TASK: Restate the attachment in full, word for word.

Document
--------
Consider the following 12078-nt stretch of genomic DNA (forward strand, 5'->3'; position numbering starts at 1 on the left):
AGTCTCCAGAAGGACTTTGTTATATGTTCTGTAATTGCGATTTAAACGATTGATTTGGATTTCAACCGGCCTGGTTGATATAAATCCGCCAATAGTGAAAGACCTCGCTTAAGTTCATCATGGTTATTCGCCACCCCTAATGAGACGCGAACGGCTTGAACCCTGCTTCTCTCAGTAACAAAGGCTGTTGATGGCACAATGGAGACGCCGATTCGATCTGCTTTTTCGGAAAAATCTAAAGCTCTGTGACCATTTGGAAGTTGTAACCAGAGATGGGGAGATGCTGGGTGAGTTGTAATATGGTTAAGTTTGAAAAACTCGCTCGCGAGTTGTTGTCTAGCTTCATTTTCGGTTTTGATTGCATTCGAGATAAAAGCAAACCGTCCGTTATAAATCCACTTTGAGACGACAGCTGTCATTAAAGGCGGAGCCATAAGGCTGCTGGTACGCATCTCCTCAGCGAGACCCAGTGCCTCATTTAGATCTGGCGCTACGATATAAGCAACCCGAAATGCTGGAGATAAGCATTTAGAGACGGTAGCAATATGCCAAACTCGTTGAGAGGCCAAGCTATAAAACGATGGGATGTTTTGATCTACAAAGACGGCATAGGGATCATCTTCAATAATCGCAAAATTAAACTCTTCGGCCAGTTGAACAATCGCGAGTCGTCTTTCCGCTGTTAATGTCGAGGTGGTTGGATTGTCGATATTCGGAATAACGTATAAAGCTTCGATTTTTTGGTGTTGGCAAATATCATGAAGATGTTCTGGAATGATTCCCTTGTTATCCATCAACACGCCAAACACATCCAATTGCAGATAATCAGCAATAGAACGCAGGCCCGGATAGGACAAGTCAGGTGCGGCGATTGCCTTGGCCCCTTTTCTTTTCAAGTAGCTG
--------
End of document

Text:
Consider the following 12078-nt stretch of genomic DNA (forward strand, 5'->3'; position numbering starts at 1 on the left):
AGTCTCCAGAAGGACTTTGTTATATGTTCTGTAATTGCGATTTAAACGATTGATTTGGATTTCAACCGGCCTGGTTGATATAAATCCGCCAATAGTGAAAGACCTCGCTTAAGTTCATCATGGTTATTCGCCACCCCTAATGAGACGCGAACGGCTTGAACCCTGCTTCTCTCAGTAACAAAGGCTGTTGATGGCACAATGGAGACGCCGATTCGATCTGCTTTTTCGGAAAAATCTAAAGCTCTGTGACCATTTGGAAGTTGTAACCAGAGATGGGGAGATGCTGGGTGAGTTGTAATATGGTTAAGTTTGAAAAACTCGCTCGCGAGTTGTTGTCTAGCTTCATTTTCGGTTTTGATTGCATTCGAGATAAAAGCAAACCGTCCGTTATAAATCCACTTTGAGACGACAGCTGTCATTAAAGGCGGAGCCATAAGGCTGCTGGTACGCATCTCCTCAGCGAGACCCAGTGCCTCATTTAGATCTGGCGCTACGATATAAGCAACCCGAAATGCTGGAGATAAGCATTTAGAGACGGTAGCAATATGCCAAACTCGTTGAGAGGCCAAGCTATAAAACGATGGGATGTTTTGATCTACAAAGACGGCATAGGGATCATCTTCAATAATCGCAAAATTAAACTCTTCGGCCAGTTGAACAATCGCGAGTCGTCTTTCCGCTGTTAATGTCGAGGTGGTTGGATTGTCGATATTCGGAATAACGTATAAAGCTTCGATTTTTTGGTGTTGGCAAATATCATGAAGATGTTCTGGAATGATTCCCTTGTTATCCATCAACACGCCAAACACATCCAATTGCAGATAATCAGCAATAGAACGCAGGCCCGGATAGGACAAGTCAGGTGCGGCGATTGCCTTGGCCCCTTTTCTTTTCAAGTAGCTG